October isCO-OP MONTHFast factsNorth Dakota’s distributioncooperatives:• Sixteen distribution cooperativesserve 250,000 North Dakotansthrough 147,000 meters• Sell 50 percent of all retailelectricity in North Dakota• Own 61,000 miles of distributionpower lines• Invested $1 billion in distributionfacilities• Employ more than 600 people• All operate as nonprofit,member-owned enterprisesA matter of PRINCIPLESYou might be surprised by the number of co-ops around you. Co-ops have beenformed to sell produce and electricity, offer financial and banking services,provide housing and health care, and much more.So where did the bright idea for co-ops come from? It’s a matter of principles (seven,to be exact). The modern movement traces its roots to a store started by weavers inthe town of Rochdale in northern England in 1844. The group was guided by a set ofprinciples drawn up by one of its members, Charles Howarth. When introduced intothe United States by the National Grange in 1874, these “Rochdale Principles” fueleda cooperative explosion.Although stated in many ways, the Rochdale Principles require that a cooperativemust be open for anyone to join. Every member retains one voice, one vote. Electricco-ops hold member meetings annually, allowing members to elect fellow consumersto guide the co-op and have a say in how their utility is run.There also have to be real member benefits. For example, members of electricco-ops often get money back (called capital credits or patronage refunds) when theco-op’s in good financial shape. More than $550 million has been returned tomembers by electric co-ops over the past seven decades – nothing to sneeze at.Education remains another big focus. Electric co-ops provide safety information inschools, share ideas on how to make your home more energy efficient to keepelectric bills affordable, and make sure elected officials and opinion leaders knowabout the co-op business model. Because there is strength in numbers, co-ops tendto stick together when tackling regional and national issues.Perhaps most important of all, co-ops are independent and community-focused,not tied to the purse strings of far-flung investors. Co-ops help drive local economicdevelopment, fund scholarships, support local charities, and work to make life betterin the areas they serve – the heart of the cooperative difference.As we observe Co-op Month in October, electric cooperative members should beproud of the success of the cooperative business model and the spirit of cooperationthat these organizations promote.THE COOPERATIVE PRINCIPLES ARE:1. Voluntary and open membership: Cooperatives areopen to anyone able to use their services and willing to acceptthe responsibilities of membership, without discrimination.2. Democratic member control: Cooperatives aredemocratic organizations controlled by their members, whoactively participate in setting policies and making decisions.The elected representatives are accountable to themembership. In primary cooperatives, members have equalvoting rights (one member, one vote).3. Member economic participation: Members contributeto, and democratically control, the capital of their cooperative.Part of that capital is the common property of the cooperative.Surplus capital is often returned to the members.4. Autonomy and independence: Cooperatives areautonomous, self-help organizations controlled by theirmembers. If they enter into agreements with otherC6—SLOPE ELECTRIC NEWS •OCTOBER 2011organizations or raise capital from external sources, they do soon terms that ensure democratic control by their members andmaintain their cooperative autonomy.5. Education, training and information: Cooperativesprovide education and training for their members, electedrepresentatives, managers and employees so they cancontribute effectively to the development of the cooperatives.They inform the general public, particularly young people andopinion leaders, about the nature and benefits of cooperation.6. Cooperation among cooperatives: Cooperatives servetheir members most effectively and strengthen the cooperativemovement by working together through local, regional,national and international structures.7. Concern for community: While focusing on memberneeds, cooperatives work for the sustainable developmentof their communities through policies accepted bytheir members.


NATIONAL RURAL ELECTRICYOUTH TOURHigh School Juniors and Seniors...Write a winning essayand win a trip of a lifetime!And an all-expense-paid trip to Washington, D.C.►To enter the essay-writing contest, you must be a junior or senior in high school in the fall of 2012.►You and your parents or guardian must be served by Slope Electric Cooperative.►Essay is not to exceed two standard 8½- by 11-inch typewritten, double-spaced pageson this topic: What would your day be like without electricity?►Submit your essay in hard copy or electronic format to Slope Electric. Electronic submissionsshould conform to the two-page, double-spaced guideline described above. Include a cover pagewith your name, date of birth, school and grade in 2012, parent or guardian’s name, address andtelephone number.►The deadline is January 30, 2012. E-mailed entries should be directed to Kathy Lentz atklentz@slopeelectric.coop, and hard-copy entries mailed to: Youth Tour Essay Contest, SlopeElectric Cooperative, P.O. Box 338, New England, ND 58647-0338.►If you have a question, contact Kathy Lentz, Slope Electric, at the address listed above, or call(701) 579-4191 during regular business hours.JUNE 16 to 22,2012TOP 3 REASONS TO ENTER THE ESSAY-WRITING CONTEST1. All-expense-paid trip to Washington, D.C., compliments of SlopeElectric Cooperative.2. A whole week to visit unforgettable historic monuments, museumsand the U.S. Capitol.3. A learning experience you’ll never forget.Check it out atwww.ndyouthtour.comandwww.youthtour.coopOCTOBER 2011 • SLOPE ELECTRIC NEWS—C7SLOPE ELECTRIC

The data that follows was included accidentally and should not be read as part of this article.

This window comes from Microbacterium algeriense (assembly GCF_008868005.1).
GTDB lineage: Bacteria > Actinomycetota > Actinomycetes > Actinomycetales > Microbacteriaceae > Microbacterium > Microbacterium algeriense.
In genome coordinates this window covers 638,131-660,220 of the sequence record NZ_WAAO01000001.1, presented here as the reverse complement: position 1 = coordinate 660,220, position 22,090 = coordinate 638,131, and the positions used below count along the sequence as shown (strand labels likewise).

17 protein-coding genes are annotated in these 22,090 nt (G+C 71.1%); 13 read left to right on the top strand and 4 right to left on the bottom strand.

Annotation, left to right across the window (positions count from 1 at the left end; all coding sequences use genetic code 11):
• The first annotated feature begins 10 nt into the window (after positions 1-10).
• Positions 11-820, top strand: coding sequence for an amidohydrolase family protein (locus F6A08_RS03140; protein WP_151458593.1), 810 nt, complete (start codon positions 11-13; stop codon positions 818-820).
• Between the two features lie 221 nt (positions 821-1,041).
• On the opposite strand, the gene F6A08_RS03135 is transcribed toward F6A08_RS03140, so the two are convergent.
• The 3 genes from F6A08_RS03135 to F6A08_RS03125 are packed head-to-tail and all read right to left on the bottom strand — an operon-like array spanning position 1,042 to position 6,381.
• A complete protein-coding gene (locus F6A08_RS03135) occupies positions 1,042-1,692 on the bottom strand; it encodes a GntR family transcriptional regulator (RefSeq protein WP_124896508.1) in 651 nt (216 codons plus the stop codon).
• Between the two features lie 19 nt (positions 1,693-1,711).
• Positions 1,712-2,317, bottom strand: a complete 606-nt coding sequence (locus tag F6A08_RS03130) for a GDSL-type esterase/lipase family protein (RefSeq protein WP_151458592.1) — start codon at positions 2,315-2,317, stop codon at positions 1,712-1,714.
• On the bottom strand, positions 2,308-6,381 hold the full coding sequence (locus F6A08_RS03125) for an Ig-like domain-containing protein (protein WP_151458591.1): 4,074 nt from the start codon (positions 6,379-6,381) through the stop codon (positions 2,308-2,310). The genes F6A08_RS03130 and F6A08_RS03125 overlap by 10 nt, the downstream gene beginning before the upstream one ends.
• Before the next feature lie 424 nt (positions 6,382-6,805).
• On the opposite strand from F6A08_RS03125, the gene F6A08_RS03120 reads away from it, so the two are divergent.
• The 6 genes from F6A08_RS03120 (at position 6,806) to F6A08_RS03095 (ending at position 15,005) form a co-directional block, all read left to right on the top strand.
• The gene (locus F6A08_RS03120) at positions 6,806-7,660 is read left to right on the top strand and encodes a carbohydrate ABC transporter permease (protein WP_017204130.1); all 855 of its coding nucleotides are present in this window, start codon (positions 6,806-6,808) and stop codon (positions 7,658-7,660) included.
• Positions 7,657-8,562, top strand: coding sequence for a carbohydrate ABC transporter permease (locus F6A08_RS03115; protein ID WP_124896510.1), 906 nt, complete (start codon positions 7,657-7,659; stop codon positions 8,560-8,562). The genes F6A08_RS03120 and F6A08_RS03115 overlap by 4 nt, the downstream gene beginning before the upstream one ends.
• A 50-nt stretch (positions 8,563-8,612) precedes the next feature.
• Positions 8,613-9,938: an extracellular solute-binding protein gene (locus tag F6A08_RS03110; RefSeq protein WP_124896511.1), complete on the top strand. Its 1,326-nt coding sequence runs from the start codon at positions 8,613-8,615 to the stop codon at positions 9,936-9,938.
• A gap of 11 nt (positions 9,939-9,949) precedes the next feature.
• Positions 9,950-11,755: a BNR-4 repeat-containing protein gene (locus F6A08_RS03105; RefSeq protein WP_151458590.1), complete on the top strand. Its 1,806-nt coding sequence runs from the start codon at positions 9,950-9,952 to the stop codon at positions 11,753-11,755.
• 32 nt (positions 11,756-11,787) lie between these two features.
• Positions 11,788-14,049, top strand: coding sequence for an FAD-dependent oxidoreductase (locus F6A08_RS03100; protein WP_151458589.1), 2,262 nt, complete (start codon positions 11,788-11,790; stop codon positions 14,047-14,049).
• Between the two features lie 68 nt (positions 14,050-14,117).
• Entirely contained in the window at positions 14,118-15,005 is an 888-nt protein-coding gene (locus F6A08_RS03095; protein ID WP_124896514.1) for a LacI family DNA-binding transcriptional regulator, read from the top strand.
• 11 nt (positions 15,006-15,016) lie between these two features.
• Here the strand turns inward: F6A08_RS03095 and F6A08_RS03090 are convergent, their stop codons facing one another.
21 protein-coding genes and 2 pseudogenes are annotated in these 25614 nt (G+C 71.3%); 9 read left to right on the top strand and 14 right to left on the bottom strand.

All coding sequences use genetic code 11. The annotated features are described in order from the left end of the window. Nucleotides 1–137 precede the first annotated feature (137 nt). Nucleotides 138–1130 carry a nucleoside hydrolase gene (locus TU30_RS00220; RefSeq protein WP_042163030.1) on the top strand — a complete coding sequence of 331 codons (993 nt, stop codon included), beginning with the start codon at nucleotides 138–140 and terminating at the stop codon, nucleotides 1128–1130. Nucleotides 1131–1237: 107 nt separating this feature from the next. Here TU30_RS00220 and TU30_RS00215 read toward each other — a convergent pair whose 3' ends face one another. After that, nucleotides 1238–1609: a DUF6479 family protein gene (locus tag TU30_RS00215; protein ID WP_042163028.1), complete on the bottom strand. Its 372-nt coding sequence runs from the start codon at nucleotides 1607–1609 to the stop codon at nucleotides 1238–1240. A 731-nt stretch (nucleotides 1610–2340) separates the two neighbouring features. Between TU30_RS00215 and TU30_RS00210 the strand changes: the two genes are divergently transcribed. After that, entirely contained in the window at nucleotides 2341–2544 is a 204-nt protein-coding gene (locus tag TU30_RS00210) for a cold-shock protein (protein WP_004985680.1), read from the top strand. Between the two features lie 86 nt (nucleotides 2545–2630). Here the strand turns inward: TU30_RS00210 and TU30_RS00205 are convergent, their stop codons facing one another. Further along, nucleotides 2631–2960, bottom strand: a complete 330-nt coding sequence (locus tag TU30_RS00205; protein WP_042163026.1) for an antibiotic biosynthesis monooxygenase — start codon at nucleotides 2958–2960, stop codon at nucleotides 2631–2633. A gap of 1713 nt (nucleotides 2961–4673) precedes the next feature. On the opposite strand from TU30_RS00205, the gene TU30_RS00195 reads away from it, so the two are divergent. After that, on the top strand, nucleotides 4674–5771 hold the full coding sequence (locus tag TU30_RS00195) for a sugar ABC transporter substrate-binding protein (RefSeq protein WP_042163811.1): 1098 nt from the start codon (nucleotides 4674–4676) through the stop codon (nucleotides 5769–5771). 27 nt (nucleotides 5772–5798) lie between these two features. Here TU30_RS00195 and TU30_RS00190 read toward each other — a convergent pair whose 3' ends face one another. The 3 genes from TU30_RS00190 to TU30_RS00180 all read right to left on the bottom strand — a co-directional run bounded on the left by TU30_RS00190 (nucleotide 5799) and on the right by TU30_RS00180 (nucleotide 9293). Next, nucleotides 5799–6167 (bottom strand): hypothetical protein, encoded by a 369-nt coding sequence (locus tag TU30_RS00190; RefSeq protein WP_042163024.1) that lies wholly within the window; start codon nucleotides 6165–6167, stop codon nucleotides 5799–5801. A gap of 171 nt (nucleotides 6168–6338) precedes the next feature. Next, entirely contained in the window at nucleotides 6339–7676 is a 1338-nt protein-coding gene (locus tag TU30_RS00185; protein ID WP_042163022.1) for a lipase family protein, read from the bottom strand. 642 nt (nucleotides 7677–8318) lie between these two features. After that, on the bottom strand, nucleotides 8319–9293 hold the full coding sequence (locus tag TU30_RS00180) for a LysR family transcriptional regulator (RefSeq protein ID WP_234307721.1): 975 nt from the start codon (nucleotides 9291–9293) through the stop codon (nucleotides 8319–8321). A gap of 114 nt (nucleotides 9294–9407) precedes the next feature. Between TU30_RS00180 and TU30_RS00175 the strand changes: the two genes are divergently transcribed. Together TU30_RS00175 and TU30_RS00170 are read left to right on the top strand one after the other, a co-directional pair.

AMR PROGRESSOn Oct. 1, the Mott substation became operational on the Automated MeterReading (AMR) system. Members will receive an insert stating their metersare now live and their readings will be automatically posted through theAMR process. If members have been reading their meters in the past, there is nolonger a space to record the reading on the stub.Work also continues at the Rhame, Reeder, Amidon and Haynes substations.Slope Electric would like members to continue reading their meters until twothings happen:1. They receive a notifications insert that their location is live with AMR, and2. Their bill no longer had a space to record their meter reading.We encourage members to contact the office if there are questionsand/or concerns.NOTICE: If Slope Electric linemen have to read your meter, there is a $10 fee forthis service. So please read your meters.Replace the batteries for your smokealarms every fall or when the alarm“chirps” and then test the alarmsevery month.Test your alarm!Your smoke alarm has the powerto save your life. Or does it? If youhaven’t tested your smoke alarmlately, it may not be working. Andthat’s a risk you can’t afford to take.Working smoke alarms give us earlywarning of a fire, providing extratime to escape safely. Test all thesmoke alarms in your home everymonth.SLOPE ELECTRICCOOPERATIVE INC.SLOPEELECTRICCOOPERATIVEBOARD OF DIRECTORSJim Kerzman, President ...................................MottTerryl L. Jacobs, V. Pres................................RegentSteve Wegner, Sec. ......................................ReederJerome D. Caron, Treas. ...........................ScrantonJohn Lee Njos ...............................................RhameLyle Narum ................................................BowmanLauren Klewin.............................................AmidonAnthony Larson........................................HettingerEMPLOYEESDon Franklund, Clayton Hoffman .................ManagersRex Sadler ...................................................Chief of StaffTravis Kupper .............................Chief Financial OfficerLaWanna Wilhelm ..................Key Accounts ExecutiveRodney Benz...........................AMR/SCADA TechnicianLynn Klein.........................................................SecretaryBeverly Braun.......Bookkeeper/Consumer Accts. Rep.Judy Kirschmann................................Customer ServiceRep., Slope ServicesKathy Lentz .................................................ReceptionistLinda Peterson ........................................Billing AnalystDaniela Howie ........................Operations CoordinatorDarlene Heberholz.............................Plant AccountantArlin Reindel .........................................Line TechnicianLeonard Gartner ...................................Line TechnicianDarwin Wilke .........................................Line TechnicianKenneth Dobitz.....................................Line TechnicianLyle Kovar..............................................Line TechnicianDean Volk...............................................Line TechnicianCraig Turner...........................................Line TechnicianJeff Boynton...........................................Line TechnicianAndrew Sonsalla...................................Line TechnicianChristopher Backhaus......................... Line TechnicianKyle Binstock.................... Apprentice Line TechnicianCody Braaten.............................Apprentice LineworkerDustin Hoff ................................Apprentice LineworkerRoger Wipf .............................................WarehousemanC8—SLOPE ELECTRIC NEWS • OCTOBER 2011